Railways were once the heart of a country. Both socially and commercially they were vital links, often the only links. In 19th century New Zealand thousands of settlers laboured for years, even decades on a single route, chiseling through horribly uneven terrain and dense native bush with picks, shovels, and an occasional blast of TNT.
Now the age of rail is all but over, and dozens of lines lie abandoned, bypassed, and overgrown. There are several heritage railways around the country lucky enough to have steam engines restored by dedicated enthusiasts, but there are some, unique to New Zealand, that have found an afterlife as trainless tourist detours, opening up avenues into an otherwise invisible countryside.
An Otago Prototype
The Otago Central Railway, once a 236km line from Wingatui (near Dunedin) to Cromwell, played a critical part in establishing industry in early Otago. In the wake of the 1860’s gold rushes the shanty towns, one-room schools, and local supply stores might well have withered away without this colossal steel lifeline. Opening in 1879, the ubiquitous F-class steam locomotives hauled passengers, sheep, oil, coal, pottery clay, wool bales, farm equipment, fertiliser, timber, and general goods such as milk and bread, connecting rural Otago with the Main South Line
Passenger numbers dropped after WWII thanks to the popularity of the private motor car, and by the 1960’s even the freight business was being lost to truckers. In 1980 the tracks between Cromwell and Clyde were torn up to make way for the controversial Clyde Dam, and other sections eventually followed. Today only 64km of the Otago Central Railway remains in service. Now known as the Taieri Gorge Railway, it climbs inland from the Main South Line terminal at Wingatui to Middlemarch.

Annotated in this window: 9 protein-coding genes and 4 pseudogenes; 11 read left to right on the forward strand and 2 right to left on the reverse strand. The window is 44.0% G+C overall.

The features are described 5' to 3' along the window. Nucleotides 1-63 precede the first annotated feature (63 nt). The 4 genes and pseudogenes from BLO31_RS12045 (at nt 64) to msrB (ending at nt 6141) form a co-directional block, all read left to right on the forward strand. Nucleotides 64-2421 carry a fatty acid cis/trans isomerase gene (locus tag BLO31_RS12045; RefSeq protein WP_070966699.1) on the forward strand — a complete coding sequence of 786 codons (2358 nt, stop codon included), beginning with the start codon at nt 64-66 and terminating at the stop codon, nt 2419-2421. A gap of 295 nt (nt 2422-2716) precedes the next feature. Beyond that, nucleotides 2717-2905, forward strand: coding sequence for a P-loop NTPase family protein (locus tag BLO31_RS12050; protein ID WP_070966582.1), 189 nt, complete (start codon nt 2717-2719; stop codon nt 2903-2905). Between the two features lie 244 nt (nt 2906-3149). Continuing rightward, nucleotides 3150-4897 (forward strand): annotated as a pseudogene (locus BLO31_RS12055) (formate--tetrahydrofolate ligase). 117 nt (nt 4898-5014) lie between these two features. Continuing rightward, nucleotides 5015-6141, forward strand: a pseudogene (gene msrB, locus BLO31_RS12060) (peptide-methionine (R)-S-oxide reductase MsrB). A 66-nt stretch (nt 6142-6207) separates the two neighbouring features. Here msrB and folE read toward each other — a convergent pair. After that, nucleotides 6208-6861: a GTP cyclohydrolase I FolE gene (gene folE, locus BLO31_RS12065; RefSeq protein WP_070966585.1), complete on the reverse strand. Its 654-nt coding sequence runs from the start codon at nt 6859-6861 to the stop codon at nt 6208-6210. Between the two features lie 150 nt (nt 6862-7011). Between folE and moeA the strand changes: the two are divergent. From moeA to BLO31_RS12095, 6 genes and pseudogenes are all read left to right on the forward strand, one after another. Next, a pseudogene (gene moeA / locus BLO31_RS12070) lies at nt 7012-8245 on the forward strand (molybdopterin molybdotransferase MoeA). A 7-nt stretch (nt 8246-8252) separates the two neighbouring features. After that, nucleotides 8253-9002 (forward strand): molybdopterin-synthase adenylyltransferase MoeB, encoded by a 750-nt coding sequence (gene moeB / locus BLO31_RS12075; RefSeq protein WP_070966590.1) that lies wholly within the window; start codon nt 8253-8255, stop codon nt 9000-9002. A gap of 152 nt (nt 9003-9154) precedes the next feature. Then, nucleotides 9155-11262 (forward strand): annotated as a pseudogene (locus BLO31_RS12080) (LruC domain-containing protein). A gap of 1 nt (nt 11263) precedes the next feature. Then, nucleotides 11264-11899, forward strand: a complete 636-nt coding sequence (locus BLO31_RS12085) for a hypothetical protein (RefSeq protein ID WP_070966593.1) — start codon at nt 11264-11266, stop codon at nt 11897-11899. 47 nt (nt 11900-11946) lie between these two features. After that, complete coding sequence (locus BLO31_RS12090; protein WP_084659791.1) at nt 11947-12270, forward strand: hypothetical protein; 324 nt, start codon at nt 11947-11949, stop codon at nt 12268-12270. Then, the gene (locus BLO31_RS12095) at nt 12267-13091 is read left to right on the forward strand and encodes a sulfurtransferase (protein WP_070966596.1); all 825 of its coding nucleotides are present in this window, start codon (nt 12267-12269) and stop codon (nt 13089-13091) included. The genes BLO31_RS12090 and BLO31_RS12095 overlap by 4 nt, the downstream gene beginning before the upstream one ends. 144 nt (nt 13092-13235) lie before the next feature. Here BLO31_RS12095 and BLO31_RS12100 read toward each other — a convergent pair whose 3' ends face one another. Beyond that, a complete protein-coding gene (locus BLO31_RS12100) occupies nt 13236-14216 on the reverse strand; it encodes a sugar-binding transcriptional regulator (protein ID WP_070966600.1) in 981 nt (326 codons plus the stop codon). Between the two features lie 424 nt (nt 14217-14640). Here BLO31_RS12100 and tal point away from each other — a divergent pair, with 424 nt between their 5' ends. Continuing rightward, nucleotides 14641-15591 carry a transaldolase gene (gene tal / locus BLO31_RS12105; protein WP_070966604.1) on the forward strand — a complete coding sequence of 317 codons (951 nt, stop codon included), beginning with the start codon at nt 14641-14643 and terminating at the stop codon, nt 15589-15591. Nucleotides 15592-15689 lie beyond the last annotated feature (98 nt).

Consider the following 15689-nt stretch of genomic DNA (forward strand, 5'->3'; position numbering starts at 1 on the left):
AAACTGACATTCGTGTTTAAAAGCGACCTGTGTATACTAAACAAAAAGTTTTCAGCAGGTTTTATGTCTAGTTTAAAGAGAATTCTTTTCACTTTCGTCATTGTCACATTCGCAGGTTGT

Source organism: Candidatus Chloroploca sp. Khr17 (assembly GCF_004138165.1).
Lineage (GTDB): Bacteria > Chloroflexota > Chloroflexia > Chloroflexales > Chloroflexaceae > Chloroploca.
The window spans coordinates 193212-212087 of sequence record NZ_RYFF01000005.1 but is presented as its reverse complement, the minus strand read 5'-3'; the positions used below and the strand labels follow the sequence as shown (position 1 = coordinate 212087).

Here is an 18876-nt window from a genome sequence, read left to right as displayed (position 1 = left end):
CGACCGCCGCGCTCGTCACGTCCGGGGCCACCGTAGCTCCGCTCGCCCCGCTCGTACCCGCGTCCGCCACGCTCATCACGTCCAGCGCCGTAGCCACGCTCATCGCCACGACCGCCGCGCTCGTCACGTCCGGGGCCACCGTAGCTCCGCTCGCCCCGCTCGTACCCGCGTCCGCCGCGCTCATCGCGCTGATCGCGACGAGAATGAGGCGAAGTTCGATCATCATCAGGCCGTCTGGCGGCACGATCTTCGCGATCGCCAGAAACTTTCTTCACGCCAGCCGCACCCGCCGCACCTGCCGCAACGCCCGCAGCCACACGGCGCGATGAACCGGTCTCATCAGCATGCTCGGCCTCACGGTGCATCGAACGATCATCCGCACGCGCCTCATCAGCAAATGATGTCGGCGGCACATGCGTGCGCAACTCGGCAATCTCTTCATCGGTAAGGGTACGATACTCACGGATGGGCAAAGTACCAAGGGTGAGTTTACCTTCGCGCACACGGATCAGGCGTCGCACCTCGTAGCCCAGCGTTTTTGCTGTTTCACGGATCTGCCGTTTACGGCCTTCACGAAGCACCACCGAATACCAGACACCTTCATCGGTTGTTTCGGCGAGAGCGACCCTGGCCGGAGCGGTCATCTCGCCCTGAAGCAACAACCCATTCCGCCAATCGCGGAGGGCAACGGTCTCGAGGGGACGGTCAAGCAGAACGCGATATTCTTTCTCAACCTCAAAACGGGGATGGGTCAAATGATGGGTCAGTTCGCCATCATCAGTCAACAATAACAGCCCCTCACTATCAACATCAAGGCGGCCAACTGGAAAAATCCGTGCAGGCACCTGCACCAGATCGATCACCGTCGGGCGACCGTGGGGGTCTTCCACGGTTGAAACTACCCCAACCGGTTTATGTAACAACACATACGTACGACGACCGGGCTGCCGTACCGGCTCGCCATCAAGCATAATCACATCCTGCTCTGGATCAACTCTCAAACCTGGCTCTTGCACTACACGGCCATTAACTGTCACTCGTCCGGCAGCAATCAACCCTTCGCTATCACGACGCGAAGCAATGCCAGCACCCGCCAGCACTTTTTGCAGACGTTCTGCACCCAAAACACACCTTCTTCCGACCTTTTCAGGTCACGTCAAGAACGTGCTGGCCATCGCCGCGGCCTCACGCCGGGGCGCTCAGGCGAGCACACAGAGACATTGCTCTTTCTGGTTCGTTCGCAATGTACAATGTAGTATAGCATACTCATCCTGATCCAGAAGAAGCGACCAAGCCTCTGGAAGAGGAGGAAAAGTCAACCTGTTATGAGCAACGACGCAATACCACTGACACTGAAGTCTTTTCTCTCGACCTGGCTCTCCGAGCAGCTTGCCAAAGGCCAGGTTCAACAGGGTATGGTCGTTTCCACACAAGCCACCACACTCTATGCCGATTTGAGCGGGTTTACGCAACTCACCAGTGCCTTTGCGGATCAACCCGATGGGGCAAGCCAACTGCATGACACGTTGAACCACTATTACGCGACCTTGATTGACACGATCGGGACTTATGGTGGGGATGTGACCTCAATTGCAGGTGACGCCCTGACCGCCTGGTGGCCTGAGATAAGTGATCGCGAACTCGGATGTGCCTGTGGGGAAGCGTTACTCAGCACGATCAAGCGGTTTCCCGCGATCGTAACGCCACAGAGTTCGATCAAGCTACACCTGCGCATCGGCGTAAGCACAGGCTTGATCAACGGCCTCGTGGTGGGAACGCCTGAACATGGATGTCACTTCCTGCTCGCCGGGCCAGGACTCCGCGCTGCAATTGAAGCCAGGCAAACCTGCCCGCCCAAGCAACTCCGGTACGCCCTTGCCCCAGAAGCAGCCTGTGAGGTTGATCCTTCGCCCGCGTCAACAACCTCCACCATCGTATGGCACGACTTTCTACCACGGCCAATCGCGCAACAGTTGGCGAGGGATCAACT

The rest of the old line would be but an historic footnote if not for the Department of Conservation, who had the vision to preserve it as a recreational reserve. Having spent several years resurfacing 152km of trails, and adding toilets, shelters, information boards, handrails, the Otago Central Rail Trail opened in 2000 to great acclaim, and inspired the government to develop the New Zealand Cycle Trails, and other similar projects around the country. You can begin the trail either at Clyde, a one hour drive through the award-winning Gibbston wine region, or drive a similar distance from Dunedin to approach the trail from the eastern end at Middlemarch. My pick, though, would be to ride the rails, basking in the six hour Taieri Gorge scenic train trip from Dunedin station, standing on the open platforms surveying the vast open Otago landscape, which has changed little since the heyday of the locomotive age.
The Forgotten World
Happily, the successful re-purposing of the disused railway inspired other enterprises, notably Forgotten World Adventures in Taranaki, winners of a Trip Advisor Certificate of Excellence this year. In this case the tracks remain in place, and visitors can explore up to 142km of wilderness, tunnels, and bridges via a fleet of self-drive golf carts, or pedal powered “RailBikes”. From Taumarunui and as far south as Stratford, the various tour packages take in curiosities such as Whangamomona (probably the world’s smallest republic), the abandoned towns of Matiere and Tangarakau, and many remnants of what was once an intensely productive district.